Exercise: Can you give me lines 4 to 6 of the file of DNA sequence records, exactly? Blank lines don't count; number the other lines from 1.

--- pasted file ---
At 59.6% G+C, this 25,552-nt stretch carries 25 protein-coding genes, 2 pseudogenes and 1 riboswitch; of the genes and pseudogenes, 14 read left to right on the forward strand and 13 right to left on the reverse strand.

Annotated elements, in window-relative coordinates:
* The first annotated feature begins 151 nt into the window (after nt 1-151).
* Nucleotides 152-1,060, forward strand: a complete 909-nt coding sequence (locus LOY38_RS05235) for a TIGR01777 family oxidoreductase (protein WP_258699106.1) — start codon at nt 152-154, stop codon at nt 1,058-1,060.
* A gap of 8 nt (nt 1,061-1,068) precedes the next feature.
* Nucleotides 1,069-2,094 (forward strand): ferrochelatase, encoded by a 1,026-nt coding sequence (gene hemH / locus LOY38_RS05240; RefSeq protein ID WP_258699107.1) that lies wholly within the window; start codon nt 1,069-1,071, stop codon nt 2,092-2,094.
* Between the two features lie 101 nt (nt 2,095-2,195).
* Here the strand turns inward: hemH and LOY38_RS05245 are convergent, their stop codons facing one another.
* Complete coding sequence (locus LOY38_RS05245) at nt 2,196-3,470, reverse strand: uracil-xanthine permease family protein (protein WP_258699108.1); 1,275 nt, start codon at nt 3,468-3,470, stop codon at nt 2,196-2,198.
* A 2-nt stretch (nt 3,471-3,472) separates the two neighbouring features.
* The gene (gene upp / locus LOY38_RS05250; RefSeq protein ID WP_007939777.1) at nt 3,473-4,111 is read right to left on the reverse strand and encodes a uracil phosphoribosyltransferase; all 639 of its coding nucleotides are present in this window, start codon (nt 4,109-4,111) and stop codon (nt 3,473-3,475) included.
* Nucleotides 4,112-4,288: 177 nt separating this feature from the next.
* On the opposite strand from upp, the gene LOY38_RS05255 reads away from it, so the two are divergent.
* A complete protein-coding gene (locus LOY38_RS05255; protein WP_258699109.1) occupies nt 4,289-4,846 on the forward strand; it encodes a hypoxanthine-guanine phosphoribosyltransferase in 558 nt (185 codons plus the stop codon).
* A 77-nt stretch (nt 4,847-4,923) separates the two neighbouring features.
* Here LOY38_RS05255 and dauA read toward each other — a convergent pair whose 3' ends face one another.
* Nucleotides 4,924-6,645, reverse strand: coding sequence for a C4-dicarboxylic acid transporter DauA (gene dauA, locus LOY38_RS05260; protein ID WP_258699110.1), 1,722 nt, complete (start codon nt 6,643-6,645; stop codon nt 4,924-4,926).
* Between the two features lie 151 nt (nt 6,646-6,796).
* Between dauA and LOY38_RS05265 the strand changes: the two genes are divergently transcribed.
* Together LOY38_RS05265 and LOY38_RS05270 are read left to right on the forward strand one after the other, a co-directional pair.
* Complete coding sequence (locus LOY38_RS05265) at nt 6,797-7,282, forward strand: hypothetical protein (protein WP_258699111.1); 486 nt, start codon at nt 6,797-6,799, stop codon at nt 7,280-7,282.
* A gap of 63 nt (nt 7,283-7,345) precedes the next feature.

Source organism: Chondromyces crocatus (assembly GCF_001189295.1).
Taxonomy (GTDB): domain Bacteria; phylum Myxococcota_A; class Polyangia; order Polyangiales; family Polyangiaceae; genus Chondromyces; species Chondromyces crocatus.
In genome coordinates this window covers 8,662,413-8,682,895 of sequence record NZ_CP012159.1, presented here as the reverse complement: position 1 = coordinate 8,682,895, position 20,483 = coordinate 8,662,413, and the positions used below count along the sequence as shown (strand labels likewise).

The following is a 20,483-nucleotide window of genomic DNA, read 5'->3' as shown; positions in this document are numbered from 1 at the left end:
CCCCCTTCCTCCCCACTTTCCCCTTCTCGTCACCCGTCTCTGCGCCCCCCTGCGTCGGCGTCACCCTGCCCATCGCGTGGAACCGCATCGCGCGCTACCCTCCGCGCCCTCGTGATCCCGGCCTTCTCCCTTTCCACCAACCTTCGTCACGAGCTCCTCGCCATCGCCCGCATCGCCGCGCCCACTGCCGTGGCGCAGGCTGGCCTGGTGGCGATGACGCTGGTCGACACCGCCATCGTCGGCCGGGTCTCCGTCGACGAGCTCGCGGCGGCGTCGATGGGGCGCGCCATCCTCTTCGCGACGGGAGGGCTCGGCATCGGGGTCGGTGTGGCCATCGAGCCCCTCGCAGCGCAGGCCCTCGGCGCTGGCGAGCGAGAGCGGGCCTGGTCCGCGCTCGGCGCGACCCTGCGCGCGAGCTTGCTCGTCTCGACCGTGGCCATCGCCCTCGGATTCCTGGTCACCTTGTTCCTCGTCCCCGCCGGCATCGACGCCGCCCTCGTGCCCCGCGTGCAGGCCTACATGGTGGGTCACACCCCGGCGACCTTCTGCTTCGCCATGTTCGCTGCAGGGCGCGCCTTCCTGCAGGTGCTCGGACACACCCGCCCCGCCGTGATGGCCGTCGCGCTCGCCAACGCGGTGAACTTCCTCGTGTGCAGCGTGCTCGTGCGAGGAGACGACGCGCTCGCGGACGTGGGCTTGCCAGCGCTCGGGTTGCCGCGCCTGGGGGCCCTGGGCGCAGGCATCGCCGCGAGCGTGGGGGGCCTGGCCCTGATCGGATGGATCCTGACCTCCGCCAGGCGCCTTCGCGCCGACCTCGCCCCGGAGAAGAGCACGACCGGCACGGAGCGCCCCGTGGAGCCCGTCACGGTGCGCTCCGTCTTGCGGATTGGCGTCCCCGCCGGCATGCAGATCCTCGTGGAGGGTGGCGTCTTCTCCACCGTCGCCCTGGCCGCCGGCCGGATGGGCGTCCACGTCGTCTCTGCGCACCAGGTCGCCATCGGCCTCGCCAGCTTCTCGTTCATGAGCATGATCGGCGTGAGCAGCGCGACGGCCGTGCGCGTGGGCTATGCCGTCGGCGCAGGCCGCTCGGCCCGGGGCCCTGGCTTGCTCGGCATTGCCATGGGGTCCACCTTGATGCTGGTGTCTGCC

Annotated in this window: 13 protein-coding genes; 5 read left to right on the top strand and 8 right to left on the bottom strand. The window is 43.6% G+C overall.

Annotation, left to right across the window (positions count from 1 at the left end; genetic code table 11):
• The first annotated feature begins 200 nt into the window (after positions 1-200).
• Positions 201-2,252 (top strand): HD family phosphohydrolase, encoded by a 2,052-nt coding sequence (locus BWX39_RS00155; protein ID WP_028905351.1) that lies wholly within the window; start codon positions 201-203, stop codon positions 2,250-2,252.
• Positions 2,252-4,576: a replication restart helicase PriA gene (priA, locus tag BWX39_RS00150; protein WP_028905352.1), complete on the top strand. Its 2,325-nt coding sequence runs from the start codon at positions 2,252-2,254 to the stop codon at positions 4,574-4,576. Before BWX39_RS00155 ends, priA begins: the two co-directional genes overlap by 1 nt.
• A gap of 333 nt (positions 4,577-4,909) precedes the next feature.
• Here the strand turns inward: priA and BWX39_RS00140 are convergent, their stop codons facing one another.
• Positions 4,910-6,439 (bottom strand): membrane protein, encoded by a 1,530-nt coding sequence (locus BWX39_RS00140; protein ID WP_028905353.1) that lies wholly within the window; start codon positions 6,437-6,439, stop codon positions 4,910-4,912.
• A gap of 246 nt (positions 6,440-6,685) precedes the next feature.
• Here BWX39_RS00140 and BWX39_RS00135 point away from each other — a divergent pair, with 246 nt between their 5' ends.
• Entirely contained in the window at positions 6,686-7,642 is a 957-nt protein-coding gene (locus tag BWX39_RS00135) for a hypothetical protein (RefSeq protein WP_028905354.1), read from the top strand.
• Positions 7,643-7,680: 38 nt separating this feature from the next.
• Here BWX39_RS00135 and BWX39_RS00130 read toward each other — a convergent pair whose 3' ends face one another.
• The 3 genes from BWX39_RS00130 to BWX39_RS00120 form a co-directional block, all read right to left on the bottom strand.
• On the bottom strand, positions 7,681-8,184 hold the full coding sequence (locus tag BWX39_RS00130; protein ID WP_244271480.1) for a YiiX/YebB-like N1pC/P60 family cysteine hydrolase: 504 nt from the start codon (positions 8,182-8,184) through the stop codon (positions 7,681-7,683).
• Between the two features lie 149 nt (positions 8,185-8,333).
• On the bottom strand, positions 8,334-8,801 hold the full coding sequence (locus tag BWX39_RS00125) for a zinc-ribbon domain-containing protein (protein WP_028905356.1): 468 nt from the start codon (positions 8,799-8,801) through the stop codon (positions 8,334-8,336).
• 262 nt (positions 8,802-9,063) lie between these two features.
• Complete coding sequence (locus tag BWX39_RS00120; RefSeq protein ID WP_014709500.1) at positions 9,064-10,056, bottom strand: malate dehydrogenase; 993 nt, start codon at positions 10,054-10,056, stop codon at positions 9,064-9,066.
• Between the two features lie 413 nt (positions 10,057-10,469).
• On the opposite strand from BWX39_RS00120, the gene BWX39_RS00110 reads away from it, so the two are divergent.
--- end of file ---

* Nucleotides 152-1,060, forward strand: a complete 909-nt coding sequence (locus LOY38_RS05235) for a TIGR01777 family oxidoreductase (protein WP_258699106.1) — start codon at nt 152-154, stop codon at nt 1,058-1,060.
* A gap of 8 nt (nt 1,061-1,068) precedes the next feature.
* Nucleotides 1,069-2,094 (forward strand): ferrochelatase, encoded by a 1,026-nt coding sequence (gene hemH / locus LOY38_RS05240; RefSeq protein ID WP_258699107.1) that lies wholly within the window; start codon nt 1,069-1,071, stop codon nt 2,092-2,094.